• diet;
  • food subsidy;
  • reef fish;
  • stable isotopes;
  • trophic overlap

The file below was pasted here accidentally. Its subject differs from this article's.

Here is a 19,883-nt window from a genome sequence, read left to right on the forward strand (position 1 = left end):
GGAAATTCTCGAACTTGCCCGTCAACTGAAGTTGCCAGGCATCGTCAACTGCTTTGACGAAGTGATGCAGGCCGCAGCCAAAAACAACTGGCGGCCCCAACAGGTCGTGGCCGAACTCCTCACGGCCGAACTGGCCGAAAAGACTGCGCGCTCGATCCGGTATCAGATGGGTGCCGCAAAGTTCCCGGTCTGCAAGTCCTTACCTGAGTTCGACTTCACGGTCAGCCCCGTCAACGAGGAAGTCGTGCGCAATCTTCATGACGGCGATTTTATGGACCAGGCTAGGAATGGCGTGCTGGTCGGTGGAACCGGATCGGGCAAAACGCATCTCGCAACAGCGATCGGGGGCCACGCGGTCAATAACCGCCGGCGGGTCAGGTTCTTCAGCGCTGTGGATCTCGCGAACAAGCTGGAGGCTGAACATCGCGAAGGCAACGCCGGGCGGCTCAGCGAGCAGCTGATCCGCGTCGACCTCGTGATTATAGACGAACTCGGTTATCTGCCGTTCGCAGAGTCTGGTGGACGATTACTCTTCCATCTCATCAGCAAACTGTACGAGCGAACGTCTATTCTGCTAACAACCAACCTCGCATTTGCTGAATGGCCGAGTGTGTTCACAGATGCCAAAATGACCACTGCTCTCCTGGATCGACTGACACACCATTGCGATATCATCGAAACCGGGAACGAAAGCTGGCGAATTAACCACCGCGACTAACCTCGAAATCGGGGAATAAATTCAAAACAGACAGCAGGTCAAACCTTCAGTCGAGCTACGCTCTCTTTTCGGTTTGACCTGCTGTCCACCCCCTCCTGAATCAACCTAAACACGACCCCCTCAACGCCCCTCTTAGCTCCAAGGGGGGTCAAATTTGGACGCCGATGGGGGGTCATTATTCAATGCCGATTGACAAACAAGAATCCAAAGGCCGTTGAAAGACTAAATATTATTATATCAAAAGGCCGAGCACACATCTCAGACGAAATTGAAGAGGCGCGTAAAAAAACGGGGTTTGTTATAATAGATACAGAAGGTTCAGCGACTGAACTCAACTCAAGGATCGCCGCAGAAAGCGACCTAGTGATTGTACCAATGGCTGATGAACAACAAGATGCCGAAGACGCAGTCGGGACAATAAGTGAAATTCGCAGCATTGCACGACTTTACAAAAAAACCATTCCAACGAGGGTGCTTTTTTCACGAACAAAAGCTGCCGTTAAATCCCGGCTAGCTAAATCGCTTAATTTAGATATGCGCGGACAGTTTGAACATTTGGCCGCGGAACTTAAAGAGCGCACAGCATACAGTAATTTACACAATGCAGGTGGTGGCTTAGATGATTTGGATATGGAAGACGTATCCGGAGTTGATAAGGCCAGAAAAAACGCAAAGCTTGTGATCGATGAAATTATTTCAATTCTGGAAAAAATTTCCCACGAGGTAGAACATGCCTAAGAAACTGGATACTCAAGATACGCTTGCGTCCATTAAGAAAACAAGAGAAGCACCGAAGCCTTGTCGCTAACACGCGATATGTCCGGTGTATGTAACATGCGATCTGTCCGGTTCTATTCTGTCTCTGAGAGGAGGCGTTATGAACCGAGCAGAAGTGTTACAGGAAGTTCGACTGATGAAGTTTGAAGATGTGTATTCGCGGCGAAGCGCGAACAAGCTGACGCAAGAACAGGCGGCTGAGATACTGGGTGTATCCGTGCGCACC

The diets of the most conspicuous reef-fish species from northern Patagonia, the carnivorous species Pseudopercis semifasciata, Acanthistius patachonicus, Pinguipes brasilianus and Sebastes oculatus were studied. Pinguipes brasilianus had the narrowest diet and most specialized feeding strategy, preying mostly on reef-dwelling organisms such as sea urchins, limpets, bivalves, crabs and polychaetes. The diet of A. patachonicus was characterized by the presence of reef and soft-bottom benthic organisms, mainly polychaetes, crabs and fishes. Pseudopercis semifasciata showed the broadest spectrum of prey items, preying upon reef, soft-bottom and transient organism (mainly fishes, cephalopods and crabs). All S. oculatus guts were empty, but stable-isotope analyses suggested that this species consumed small fishes and crabs. In general, P. brasilianus depended on local prey populations and ate different reef-dwelling prey than the other species. Pseudopercis semifasciata, A. patachonicus and probably S. oculatus, however, had overlapping trophic niches and consumed resources from adjacent environments. The latter probably reduces the importance of food as a limiting resource for these reef-fish populations, facilitating their coexistence in spite of their high trophic overlap.